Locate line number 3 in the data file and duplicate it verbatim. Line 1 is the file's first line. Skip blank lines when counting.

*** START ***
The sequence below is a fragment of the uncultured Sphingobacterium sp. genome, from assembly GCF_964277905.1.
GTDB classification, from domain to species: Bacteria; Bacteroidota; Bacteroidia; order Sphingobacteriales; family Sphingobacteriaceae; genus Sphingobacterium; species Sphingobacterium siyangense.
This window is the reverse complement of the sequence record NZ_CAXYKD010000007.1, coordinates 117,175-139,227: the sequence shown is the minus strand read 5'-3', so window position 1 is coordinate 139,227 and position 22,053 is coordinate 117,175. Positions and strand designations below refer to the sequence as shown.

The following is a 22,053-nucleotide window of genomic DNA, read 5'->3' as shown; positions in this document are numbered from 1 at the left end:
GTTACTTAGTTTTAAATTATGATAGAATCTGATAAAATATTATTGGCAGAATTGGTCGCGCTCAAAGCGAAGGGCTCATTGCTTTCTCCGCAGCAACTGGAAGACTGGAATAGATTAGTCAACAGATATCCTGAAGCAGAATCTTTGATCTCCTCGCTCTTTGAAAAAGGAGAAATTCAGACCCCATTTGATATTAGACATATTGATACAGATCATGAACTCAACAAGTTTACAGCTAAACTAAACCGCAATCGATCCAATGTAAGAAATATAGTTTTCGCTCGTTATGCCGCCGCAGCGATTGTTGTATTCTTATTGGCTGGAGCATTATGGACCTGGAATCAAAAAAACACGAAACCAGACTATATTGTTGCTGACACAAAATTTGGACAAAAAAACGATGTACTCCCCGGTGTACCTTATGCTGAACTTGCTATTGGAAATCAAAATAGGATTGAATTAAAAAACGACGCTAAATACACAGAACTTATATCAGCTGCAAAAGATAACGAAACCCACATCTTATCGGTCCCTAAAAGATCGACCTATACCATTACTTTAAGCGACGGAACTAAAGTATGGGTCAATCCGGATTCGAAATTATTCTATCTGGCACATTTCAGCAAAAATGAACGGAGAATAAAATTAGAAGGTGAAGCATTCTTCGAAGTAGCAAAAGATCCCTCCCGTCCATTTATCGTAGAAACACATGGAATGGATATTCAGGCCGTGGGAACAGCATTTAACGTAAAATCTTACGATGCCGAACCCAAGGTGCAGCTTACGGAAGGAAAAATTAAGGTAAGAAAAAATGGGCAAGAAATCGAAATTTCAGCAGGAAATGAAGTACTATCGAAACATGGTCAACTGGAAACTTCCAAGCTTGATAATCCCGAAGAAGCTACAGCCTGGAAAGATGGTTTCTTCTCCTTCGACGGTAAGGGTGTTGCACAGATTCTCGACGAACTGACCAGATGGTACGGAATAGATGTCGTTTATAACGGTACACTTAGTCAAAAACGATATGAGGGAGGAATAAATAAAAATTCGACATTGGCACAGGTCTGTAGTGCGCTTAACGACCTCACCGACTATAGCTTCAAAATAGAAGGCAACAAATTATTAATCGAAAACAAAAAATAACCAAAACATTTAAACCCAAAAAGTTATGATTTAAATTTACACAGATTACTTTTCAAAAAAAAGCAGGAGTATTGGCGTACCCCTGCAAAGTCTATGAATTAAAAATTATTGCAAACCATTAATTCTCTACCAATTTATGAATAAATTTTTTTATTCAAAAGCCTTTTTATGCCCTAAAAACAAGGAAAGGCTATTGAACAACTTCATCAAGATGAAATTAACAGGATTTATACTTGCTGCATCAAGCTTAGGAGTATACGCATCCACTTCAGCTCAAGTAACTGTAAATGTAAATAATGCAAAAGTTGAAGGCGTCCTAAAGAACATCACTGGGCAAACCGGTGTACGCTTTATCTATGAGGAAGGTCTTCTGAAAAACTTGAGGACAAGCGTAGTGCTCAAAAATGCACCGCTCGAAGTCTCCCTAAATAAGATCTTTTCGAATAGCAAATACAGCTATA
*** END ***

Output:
This window is the reverse complement of the sequence record NZ_CAXYKD010000007.1, coordinates 117,175-139,227: the sequence shown is the minus strand read 5'-3', so window position 1 is coordinate 139,227 and position 22,053 is coordinate 117,175. Positions and strand designations below refer to the sequence as shown.